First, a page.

Where do we even begin the conversation about mortgage rates on any given day in the spring of 2022? The news has frequently fallen into the category of "same thing, different day." The "same thing" in today's case is another jump up to long-term highs. Today's dubious distinction is that we'd have to go back to 2009 before seeing rates that were meaningfully higher.
Despite that seemingly interesting--if unpleasant--milestone, the root cause remains relatively unchanged over the past several months and almost perfectly unchanged over the past 6 weeks. Specifically, the Fed was in the process of making a significant shift in its monetary policy stance between September 2021 and the present. This involved faster rate hikes and bigger steps toward reducing bond purchases.
Both developments hurt rates, but the acceleration of the shift has perhaps been the biggest problem. When the Fed is making increasingly unfriendly changes to the policy outlook, the market sees wisdom in trying to get ahead of where it thinks the Fed is going. While the previous sentence might be a bit confusing (or poorly worded?), it's at the core of the abrupt momentum in 2022.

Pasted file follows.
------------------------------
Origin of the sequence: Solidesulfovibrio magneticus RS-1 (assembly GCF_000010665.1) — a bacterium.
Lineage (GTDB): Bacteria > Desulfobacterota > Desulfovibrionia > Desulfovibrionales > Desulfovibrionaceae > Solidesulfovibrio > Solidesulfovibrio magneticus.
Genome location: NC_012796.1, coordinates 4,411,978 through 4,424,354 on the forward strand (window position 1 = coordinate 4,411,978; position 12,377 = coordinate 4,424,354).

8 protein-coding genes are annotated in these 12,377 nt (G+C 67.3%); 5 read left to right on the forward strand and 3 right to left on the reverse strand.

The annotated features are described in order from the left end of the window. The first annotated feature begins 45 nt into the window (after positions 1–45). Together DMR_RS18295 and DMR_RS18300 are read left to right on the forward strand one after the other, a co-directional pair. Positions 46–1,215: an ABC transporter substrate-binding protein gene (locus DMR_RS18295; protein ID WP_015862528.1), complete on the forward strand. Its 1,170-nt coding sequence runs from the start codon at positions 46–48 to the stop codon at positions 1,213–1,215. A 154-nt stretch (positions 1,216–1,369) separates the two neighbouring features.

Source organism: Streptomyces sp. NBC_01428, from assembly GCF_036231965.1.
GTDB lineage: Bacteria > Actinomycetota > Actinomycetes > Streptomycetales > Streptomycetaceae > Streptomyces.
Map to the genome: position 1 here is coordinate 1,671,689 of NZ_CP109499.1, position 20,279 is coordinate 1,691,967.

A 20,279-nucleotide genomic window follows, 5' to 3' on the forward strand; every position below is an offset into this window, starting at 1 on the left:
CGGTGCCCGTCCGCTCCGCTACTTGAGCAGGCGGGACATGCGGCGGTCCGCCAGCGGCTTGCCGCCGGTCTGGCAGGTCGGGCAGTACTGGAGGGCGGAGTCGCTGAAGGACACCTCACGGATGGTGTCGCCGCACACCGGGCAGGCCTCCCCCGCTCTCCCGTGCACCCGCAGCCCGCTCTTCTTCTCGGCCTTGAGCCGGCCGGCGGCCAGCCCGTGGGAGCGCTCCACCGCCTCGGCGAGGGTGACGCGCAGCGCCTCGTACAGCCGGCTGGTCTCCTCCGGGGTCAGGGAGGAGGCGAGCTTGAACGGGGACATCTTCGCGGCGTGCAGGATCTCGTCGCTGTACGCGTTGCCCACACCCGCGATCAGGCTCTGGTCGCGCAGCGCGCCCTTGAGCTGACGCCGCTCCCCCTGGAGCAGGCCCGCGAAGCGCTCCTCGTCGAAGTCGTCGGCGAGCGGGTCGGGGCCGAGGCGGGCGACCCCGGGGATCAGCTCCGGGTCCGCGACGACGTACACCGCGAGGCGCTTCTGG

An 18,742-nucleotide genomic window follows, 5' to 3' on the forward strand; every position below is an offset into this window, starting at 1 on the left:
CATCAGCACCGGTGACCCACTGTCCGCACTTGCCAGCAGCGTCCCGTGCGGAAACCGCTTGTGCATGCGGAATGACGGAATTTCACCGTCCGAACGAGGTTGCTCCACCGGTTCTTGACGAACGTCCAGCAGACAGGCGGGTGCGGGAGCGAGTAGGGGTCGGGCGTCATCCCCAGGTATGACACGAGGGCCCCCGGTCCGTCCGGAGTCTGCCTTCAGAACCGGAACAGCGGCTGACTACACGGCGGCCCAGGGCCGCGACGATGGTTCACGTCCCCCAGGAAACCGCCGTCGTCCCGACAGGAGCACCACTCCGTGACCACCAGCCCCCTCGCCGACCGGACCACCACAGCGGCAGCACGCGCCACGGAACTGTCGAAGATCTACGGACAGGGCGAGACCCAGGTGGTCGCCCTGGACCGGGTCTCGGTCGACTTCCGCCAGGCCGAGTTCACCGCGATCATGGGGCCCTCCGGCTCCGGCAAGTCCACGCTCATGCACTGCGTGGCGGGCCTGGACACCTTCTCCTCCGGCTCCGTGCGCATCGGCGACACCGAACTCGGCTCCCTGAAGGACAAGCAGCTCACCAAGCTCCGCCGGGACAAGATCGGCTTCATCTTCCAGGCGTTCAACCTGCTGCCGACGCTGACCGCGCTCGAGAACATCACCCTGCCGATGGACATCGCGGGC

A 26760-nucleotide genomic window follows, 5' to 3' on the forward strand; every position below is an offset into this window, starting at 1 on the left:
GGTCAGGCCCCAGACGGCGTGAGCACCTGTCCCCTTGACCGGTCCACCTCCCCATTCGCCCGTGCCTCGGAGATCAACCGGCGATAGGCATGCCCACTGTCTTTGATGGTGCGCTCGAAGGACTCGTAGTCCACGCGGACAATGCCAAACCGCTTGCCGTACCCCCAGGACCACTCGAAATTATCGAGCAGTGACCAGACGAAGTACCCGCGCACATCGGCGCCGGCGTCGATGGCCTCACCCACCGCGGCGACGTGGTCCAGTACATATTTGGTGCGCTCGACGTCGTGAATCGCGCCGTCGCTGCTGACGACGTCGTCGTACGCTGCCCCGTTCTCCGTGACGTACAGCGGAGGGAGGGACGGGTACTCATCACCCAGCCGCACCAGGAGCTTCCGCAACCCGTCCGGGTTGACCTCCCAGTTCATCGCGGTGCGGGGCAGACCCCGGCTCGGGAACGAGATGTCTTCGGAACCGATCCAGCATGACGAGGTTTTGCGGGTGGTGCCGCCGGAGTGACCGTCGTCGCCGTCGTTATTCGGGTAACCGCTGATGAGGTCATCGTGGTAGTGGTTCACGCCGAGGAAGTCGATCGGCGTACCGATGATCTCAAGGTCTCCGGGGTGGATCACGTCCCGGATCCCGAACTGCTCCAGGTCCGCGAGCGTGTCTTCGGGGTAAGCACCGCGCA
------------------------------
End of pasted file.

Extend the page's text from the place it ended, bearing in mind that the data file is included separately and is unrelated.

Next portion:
The war in Ukraine has also been a huge compounding factor. At first, it helped rates stabilize, but only temporarily. Once the market narrative shifted to focus on the inflation implications of the war, interest rate momentum went from bad to worse. After all, it was inflation that was top of mind for the Fed before Russia was even rumored to be invading Ukraine.
We're left in a situation where financial markets continue positioning for higher and higher rates until traders see signs of a shift. What kind of signs? The most important would be a confirmed reversal in inflation numbers. That could take months. Even before then, markets could probably find enough solace for rates to level off if the average Fed speech/announcement merely stops alluding to additional policy tightening.